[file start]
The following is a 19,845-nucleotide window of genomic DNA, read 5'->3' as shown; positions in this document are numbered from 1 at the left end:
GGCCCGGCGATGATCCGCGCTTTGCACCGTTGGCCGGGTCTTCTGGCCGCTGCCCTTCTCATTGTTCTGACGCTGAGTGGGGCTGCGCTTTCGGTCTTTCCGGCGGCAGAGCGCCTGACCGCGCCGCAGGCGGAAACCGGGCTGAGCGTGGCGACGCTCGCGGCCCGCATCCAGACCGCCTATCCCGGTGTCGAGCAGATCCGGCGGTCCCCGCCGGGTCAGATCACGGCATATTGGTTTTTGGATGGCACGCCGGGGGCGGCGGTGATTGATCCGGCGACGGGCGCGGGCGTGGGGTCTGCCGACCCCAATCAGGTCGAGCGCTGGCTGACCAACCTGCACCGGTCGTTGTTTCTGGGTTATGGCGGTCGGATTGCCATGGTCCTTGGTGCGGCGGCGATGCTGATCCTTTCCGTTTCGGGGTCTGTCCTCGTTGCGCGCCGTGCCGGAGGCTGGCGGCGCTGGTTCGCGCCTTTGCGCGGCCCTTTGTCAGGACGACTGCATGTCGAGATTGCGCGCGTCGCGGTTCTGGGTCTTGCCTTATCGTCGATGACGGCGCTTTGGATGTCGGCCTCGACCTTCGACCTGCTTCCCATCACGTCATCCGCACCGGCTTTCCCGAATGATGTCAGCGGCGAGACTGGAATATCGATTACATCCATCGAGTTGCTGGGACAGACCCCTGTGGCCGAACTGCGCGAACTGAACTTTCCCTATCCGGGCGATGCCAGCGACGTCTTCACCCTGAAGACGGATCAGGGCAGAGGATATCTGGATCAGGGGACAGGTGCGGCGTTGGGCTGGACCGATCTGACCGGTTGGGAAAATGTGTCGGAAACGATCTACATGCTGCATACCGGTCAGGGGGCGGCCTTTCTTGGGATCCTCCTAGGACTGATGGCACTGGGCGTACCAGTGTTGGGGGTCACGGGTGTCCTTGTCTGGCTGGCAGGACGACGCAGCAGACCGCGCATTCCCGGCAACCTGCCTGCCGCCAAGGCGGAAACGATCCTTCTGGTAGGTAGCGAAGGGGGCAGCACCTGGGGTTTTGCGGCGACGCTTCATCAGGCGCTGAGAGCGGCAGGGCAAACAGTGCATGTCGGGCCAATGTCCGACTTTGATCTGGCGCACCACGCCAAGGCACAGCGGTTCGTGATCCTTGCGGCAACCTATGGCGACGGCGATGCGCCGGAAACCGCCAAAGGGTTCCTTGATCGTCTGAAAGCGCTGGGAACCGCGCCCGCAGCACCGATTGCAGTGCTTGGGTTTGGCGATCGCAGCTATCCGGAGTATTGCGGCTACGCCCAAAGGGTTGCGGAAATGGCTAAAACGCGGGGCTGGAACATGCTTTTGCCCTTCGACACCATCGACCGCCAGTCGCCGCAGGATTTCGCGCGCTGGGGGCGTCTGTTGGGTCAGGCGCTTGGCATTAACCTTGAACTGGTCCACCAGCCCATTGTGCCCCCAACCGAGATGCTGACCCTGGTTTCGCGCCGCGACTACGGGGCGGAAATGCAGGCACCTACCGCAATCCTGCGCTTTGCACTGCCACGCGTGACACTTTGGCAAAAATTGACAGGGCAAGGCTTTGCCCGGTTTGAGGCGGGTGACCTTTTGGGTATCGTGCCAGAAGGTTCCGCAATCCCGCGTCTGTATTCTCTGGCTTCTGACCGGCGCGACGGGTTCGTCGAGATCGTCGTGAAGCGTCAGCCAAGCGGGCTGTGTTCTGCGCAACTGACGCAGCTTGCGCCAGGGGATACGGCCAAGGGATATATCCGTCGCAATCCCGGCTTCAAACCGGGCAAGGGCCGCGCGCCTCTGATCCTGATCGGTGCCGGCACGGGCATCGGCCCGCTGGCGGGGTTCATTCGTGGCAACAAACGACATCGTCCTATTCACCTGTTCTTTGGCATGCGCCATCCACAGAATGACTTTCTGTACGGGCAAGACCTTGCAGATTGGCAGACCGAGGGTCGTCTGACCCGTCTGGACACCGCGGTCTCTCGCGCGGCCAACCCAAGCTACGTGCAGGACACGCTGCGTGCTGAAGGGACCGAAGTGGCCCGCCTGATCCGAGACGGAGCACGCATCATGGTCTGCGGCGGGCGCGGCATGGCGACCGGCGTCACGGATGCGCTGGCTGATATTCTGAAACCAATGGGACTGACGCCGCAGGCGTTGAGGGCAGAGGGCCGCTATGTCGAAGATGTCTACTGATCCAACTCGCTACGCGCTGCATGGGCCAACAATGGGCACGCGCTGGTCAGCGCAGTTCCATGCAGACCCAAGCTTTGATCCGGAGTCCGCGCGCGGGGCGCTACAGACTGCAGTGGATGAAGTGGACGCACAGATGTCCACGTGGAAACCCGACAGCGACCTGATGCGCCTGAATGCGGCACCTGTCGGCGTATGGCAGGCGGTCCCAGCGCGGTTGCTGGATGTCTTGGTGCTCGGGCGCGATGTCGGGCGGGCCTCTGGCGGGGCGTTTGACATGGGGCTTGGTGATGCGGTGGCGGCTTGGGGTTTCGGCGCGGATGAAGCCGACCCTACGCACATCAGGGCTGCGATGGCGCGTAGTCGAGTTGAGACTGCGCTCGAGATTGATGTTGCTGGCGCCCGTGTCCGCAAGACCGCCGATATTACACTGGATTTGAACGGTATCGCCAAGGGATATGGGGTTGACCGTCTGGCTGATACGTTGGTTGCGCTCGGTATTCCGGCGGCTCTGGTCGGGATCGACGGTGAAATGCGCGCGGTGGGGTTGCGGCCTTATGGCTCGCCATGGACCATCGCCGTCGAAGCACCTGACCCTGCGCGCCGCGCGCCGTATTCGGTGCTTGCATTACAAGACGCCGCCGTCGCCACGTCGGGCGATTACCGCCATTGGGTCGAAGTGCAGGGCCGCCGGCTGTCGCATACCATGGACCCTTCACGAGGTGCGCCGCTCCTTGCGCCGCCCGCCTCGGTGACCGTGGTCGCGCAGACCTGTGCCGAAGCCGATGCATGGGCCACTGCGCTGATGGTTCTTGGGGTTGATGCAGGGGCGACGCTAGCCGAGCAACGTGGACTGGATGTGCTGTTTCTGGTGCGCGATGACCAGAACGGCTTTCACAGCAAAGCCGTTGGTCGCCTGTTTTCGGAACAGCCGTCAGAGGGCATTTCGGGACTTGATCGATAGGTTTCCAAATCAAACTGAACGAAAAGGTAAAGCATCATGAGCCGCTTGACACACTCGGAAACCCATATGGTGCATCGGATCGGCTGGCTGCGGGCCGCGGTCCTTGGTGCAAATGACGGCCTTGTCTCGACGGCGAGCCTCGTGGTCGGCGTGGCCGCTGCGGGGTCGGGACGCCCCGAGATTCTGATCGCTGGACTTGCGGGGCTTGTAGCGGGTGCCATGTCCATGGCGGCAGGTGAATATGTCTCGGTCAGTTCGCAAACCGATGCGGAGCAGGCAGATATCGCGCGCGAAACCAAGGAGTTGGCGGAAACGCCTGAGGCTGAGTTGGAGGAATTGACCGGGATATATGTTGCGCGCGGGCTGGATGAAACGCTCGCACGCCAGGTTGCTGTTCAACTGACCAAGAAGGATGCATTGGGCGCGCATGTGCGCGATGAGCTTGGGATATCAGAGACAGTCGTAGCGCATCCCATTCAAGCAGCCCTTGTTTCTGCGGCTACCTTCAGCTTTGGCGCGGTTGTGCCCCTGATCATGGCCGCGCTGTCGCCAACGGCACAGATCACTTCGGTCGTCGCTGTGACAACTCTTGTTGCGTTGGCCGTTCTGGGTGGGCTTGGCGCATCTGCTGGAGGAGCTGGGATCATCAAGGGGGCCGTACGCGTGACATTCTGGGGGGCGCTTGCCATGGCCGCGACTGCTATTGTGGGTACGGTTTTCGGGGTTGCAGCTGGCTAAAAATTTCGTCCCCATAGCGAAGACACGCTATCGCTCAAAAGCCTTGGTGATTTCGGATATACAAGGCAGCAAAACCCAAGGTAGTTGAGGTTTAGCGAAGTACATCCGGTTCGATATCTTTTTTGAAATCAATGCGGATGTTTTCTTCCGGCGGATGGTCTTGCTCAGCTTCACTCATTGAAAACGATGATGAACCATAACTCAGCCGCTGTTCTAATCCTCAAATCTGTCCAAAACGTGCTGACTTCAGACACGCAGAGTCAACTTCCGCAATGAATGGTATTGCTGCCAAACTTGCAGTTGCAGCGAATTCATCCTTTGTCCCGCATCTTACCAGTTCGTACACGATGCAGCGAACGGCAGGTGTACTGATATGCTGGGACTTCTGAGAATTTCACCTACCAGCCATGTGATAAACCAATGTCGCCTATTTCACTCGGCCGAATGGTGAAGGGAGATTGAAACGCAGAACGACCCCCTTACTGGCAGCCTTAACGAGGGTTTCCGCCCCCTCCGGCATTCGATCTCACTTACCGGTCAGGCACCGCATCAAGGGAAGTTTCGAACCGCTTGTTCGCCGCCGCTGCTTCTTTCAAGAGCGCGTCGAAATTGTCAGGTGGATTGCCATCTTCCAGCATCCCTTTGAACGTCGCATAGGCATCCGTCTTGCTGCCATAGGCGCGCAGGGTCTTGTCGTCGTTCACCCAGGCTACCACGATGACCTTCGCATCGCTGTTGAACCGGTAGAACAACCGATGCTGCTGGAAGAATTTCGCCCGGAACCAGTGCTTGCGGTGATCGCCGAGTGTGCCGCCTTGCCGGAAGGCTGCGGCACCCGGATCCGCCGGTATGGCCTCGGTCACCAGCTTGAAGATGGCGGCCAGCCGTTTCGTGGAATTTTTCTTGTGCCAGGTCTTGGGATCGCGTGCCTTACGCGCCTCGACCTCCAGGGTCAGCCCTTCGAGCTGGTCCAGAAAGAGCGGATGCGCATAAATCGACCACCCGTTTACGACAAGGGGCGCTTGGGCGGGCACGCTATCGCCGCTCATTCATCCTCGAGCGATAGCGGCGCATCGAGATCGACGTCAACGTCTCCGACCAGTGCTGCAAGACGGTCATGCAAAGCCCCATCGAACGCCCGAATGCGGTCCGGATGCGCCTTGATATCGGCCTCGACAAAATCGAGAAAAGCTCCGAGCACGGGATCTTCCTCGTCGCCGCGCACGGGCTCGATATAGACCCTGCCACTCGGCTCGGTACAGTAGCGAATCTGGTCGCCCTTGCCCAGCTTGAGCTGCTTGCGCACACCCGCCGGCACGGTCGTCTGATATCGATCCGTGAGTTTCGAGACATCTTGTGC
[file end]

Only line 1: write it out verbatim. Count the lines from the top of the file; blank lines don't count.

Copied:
The following is a 19,845-nucleotide window of genomic DNA, read 5'->3' as shown; positions in this document are numbered from 1 at the left end: